Your first triathlon can be an intimidating experience. Aside from all of your training and mental preparations for the big race, you also need to think about your race gear…and things can get expensive…fast.
Breaking the bank on a sport you haven’t yet really tried isn’t the smartest move, so we’ve put together some beginner triathlon gear essentials that will help you get kitted up in style without putting yourself in the poorhouse.
Beginner Triathlon Gear Essentials
The importance of good goggles can’t be overstated. You don’t want water leaking in as you compete in the first, and often most intimidating part of your race. The litmus test for goggles is whether they stick to your eye sockets (without a strap) after you press them in place. We personally like goggles that give us greater peripheral view than the traditional. Some tint to the lenses is also preferred because glare can be a distraction on a sunny race day.
Jammers or Tri-suits
Swimsuits aren’t optional in a triathlon, unless you are at some sort of endurance-racing clothing-optional resort. We wouldn’t suggest hitting the water in your loose board shorts or bikini either, as these are neither optimized for drag nor optimized to stay on after getting pulled and kicked by your fellow racers (it happens). Tri-suits are the preferred item of clothing of male triathletes, but another alternative is Jammers or Tri-shorts. Jammers are relatively low cost and create little drag in the water. Women should go with a durable bathing suit (not prone to a “wardrobe malfunction”), tri-shorts + sports bra that can be worn under water or a tri-suit.
Don’t buy a triathlon wetsuit for your first race, rent. Most races have rentals on site. Wetsuits not only protect you from the cold, they also provide some helpful extra buoyancy. Most races include color-coded bathing caps in your race kit, so you won’t need to purchase.
Triathlon bike selection is a whole topic onto itself. The big question that faces more casual triathloners is whether to invest in a road bike or a dedicated triathlon bike (the geometry is different on both). Our suggestion for your first race is not to buy a bike at all, but rather use whatever bike you already have (be it a mountain bike, an old road bike) or borrow a race bike from a friend. The bike should be a good fit for your body type though, so you might want to take the time to visit a bike shop and get a sense of the frame size that is best for you, or self size yourself using this tool.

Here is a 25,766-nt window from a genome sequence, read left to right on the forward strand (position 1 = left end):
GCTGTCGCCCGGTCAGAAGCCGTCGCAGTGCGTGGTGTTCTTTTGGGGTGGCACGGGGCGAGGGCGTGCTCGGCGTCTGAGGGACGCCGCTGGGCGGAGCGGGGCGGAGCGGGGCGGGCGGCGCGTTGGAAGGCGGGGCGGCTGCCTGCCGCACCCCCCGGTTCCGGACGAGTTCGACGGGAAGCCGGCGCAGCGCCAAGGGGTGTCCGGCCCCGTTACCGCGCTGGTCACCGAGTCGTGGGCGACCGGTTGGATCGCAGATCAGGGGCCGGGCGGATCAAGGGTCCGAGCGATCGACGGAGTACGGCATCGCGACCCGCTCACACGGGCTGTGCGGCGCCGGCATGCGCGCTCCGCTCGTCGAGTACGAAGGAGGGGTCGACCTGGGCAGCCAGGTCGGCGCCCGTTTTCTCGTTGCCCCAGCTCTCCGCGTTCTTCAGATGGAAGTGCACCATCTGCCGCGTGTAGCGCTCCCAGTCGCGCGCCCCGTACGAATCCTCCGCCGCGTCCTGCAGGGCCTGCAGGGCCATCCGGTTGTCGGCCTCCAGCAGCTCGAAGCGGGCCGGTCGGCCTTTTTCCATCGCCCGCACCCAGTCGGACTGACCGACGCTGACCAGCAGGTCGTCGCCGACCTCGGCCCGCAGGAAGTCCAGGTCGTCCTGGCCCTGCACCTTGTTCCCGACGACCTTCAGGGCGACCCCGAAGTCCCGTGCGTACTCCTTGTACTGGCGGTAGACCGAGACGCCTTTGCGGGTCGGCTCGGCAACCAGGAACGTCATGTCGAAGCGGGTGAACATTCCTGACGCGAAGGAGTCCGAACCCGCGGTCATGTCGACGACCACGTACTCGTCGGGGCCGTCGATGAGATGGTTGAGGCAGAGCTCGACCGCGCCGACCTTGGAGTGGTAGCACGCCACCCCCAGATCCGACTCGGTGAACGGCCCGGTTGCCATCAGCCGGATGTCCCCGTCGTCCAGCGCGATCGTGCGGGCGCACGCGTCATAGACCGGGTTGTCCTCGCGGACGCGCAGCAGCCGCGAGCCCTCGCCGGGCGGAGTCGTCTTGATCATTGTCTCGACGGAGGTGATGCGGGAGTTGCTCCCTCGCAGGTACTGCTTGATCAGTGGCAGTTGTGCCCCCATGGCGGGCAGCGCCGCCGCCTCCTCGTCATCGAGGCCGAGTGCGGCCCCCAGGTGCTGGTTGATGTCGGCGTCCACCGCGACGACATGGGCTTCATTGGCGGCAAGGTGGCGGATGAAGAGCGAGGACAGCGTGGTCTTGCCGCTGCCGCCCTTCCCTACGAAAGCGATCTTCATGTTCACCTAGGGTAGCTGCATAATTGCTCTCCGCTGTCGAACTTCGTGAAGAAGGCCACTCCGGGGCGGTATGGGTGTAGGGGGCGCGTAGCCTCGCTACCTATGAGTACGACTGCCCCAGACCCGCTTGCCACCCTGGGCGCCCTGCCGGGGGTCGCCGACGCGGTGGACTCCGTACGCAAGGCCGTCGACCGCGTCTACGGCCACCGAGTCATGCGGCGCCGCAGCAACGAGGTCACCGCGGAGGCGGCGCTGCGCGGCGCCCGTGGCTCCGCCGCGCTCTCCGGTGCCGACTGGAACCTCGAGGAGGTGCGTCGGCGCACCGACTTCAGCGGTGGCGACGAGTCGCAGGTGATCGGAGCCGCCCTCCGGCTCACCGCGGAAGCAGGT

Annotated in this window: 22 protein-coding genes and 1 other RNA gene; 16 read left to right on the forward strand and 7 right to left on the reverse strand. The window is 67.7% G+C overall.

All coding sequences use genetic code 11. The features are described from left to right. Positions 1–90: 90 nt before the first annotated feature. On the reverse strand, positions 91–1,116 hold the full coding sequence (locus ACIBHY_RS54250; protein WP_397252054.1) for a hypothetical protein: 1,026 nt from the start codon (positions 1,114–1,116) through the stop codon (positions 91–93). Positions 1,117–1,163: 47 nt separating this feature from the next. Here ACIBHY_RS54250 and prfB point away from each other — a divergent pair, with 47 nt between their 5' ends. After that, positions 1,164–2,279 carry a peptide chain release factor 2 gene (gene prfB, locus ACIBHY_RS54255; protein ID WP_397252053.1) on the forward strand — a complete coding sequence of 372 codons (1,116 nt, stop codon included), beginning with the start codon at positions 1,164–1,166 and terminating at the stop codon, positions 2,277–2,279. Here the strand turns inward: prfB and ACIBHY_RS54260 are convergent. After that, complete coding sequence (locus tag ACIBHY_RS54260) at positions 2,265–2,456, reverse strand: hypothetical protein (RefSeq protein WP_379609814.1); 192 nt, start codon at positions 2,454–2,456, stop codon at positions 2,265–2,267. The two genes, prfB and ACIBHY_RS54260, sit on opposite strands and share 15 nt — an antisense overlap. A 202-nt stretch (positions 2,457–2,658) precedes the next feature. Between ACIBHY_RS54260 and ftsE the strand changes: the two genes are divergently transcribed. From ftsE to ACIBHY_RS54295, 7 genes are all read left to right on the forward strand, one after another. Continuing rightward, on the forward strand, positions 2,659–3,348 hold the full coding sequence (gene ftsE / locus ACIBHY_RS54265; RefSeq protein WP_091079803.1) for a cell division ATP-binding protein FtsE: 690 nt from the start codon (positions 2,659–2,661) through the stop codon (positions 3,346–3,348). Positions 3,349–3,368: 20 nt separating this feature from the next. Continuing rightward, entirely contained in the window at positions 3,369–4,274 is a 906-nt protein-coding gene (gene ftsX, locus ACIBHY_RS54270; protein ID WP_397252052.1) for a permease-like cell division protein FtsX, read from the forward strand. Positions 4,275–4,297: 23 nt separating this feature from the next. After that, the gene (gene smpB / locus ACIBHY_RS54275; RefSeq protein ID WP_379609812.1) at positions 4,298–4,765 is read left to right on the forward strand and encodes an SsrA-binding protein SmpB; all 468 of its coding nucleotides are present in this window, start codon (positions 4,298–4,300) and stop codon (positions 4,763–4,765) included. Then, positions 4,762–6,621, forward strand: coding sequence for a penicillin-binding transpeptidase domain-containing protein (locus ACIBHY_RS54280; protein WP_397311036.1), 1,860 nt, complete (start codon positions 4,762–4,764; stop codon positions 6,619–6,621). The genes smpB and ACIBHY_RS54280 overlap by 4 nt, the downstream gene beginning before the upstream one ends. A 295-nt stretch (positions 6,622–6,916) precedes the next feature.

Still there are those that start a sport and have to get the gear, and so if you are a gear hound, know that many triathletes find the ubiquitous Cervelo P2 to be the best tri-bike for the money.
A moisture wicking shirt
You need will need a tank or a tee to wear during the bike and run (some races force you to wear one) here you can go the inexpensive route or go for a bona fide tri-top. Tri-tops are definitely pricier, so if it is your first tri we recommend something basic.
You are required to wear a skid lid while competing in a triathlon. Remember: you aren’t going for a leisurely Sunday ride, this is a race and there are crashes. Choose a helmet that fits snugly yet comfortably with ample ventilation so that your noggin doesn’t overheat.
A Number Belt
Many would say that this isn’t essential, and we suppose they would be right (you can use safety pins to attach your number to your shirt), but these can be a sub $10 item is an inexpensive convenience, and we find them very comfortable. Reminder that you can be DQed if you aren’t wearing your race bib, so don’t forget it.
Make sure to eat during the bike if you are doing a race of significant distance. We find energy bars too dry to eat on the bike. Energy chews are a great bet (be sure to open the package for easy access before you start the race). We like Gu Chomps
The “Right” Running Shoes
Buying a good pair of shoes is a must and this is an area where you shouldn’t skimp on research or money. This isn’t to say that your ideal shoes need to be $200…quite the contrary, as some elite runners swear by lower-priced runners. But you should take the time to determine the best shoes for you and be willing to invest in the ones that are most suited to you and comfortable. Considerations when buying running shoes include your arch shape (high arch, normal arch or flat footed) and your running biomechanics (Neutral, pronation, supination). We suggest that you go to brick and mortal store dedicated to running or endurance racing first and work with an expert to determine the best shoe for you. Then, price the shoes online to make sure that you are getting a fair deal. Click here to learn more about how to buy the running shoe that is best for you.
Though not a necessity, speed laces are a great, low-cost addition to your running shoes, allowing you to save some time in the transition area(you can pick up some speed laces here)Also, if it’s sunny, a light running hat will give you a little protection from the sun.
Those are the beginner triathlon gear essentials, we hope it was helpful and that you enjoy your first triathlon.